For those who aren't familiar with Zhik's PowerPads, here's a quick rundown. Zhik moved away from sewing/building pads into their hikers, opting to make the pads a separate item to allow the wearer to customize where the padding is placed. To pull this off, they created a 2.5mm neoprene sleeve that slides over your leg with an integral pocket for the hiking pads to be inserted.
The pads are made with two pieces of 6mm neoprene sandwiched together with high grade/high strength fiberglass battens running down the length of the pad for support with a separate EVA foam facing pad that goes between the battened pad and the deck for protection. The pads have two swatches of Velcro on them, which sticks to the inside of the sleeve to help hold them in place. The sleeve, with the pads in place, stretches to fit snuggly on your leg. After all is said and done, you have a compact hiking solution that works great with Zhik Wetwear.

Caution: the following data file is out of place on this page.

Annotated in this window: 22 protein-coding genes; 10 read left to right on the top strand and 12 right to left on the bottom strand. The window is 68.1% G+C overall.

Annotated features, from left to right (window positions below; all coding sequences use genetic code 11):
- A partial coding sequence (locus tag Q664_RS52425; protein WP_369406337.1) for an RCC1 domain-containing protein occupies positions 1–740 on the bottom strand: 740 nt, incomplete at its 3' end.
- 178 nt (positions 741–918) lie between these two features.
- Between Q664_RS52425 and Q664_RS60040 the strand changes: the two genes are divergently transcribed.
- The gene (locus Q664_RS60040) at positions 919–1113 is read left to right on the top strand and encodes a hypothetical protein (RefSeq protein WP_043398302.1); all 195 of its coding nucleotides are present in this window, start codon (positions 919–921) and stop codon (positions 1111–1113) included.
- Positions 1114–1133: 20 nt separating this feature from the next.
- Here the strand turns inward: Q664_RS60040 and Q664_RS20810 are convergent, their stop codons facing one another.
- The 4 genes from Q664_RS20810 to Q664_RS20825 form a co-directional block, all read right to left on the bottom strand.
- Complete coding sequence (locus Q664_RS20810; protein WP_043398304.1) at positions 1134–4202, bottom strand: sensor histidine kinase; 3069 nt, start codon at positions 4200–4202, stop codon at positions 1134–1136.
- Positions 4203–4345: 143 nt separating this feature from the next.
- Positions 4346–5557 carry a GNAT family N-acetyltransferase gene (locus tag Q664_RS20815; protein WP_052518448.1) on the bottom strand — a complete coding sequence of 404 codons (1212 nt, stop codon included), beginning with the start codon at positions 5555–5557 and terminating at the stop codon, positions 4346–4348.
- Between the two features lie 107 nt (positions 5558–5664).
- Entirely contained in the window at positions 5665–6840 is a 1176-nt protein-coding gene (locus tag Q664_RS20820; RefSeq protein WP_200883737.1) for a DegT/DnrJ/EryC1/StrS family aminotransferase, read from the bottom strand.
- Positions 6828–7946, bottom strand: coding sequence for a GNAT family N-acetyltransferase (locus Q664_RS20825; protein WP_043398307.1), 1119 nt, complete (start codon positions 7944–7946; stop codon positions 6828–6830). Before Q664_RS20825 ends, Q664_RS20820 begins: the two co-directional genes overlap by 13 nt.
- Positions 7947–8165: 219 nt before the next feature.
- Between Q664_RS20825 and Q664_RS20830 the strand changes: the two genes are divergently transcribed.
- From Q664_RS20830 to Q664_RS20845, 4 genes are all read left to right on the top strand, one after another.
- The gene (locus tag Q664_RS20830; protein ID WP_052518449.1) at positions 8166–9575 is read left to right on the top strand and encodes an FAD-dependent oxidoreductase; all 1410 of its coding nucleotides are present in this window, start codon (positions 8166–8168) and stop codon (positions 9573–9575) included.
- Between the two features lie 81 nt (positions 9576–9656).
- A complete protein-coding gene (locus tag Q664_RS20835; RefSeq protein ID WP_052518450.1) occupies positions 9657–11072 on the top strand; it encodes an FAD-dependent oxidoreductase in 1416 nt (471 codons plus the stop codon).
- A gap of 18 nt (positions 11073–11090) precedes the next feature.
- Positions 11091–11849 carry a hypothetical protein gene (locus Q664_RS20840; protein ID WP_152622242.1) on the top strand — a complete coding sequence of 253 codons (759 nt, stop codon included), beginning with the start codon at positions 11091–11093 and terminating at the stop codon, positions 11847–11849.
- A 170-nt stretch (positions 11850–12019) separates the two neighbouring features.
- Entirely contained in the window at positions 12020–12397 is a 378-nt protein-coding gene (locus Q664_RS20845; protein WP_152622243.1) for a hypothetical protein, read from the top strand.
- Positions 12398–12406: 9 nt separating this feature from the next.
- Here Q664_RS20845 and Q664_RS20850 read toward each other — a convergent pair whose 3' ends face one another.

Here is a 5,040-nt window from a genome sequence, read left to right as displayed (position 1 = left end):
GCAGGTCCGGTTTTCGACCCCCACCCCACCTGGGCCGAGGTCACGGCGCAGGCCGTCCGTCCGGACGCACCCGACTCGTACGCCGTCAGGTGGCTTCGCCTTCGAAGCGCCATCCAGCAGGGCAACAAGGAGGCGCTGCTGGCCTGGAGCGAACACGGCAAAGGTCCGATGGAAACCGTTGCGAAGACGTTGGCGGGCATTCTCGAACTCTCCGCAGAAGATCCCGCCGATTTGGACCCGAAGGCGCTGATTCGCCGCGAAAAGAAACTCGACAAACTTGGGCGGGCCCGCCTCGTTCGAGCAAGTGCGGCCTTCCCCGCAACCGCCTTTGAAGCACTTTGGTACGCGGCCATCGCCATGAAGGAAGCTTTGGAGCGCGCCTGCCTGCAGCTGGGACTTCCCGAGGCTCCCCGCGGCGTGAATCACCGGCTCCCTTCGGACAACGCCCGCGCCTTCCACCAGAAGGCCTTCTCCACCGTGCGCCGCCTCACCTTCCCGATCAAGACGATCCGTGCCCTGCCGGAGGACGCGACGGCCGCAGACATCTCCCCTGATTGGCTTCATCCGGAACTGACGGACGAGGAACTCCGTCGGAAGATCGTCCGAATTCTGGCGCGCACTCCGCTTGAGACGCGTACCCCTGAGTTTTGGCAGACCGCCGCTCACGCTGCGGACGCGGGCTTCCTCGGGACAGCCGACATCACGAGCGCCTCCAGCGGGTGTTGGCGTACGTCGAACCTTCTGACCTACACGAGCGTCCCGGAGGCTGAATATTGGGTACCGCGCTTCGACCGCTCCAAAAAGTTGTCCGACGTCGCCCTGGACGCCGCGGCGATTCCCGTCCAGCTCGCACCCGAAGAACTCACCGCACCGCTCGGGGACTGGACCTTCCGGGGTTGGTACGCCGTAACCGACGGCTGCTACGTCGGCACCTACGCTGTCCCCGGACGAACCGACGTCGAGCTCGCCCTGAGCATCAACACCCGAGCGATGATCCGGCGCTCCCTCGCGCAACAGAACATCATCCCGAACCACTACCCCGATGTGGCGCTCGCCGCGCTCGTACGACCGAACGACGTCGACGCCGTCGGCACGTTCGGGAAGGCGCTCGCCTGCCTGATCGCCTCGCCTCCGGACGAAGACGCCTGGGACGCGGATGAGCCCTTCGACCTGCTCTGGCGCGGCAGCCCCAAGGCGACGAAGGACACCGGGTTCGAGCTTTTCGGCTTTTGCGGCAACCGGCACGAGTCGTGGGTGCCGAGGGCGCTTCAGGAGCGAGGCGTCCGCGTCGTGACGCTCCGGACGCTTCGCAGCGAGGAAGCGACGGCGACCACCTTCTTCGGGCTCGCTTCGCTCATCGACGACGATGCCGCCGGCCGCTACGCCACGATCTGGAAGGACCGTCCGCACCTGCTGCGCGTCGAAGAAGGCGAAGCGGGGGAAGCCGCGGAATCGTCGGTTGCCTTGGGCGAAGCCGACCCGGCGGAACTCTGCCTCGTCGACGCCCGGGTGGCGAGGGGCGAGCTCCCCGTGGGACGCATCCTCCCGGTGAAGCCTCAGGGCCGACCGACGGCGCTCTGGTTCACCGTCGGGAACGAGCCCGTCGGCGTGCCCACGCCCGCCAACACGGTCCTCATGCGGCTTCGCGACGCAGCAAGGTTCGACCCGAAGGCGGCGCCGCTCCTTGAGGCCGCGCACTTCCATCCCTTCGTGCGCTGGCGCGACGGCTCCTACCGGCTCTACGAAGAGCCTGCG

But, one thing that Zhik does not address in its literature is using the PowerPads by themselves. All references regarding their use revolves around a combination of their numerous Wetwear options and the PowerPads. Was that because they wanted to encourage the sale of both PowerPads and a piece of wetwear or because they needed to be used together to work properly? If it was the former of the two options, it would kind of make sense -- between the stretch of the PowerPad sleeve and the form fitting nature of the wetwear over the top of the PowerPad, it would certainly hold the pads firmly in place. So... will the PowerPad stay in place by itself? Let's find out.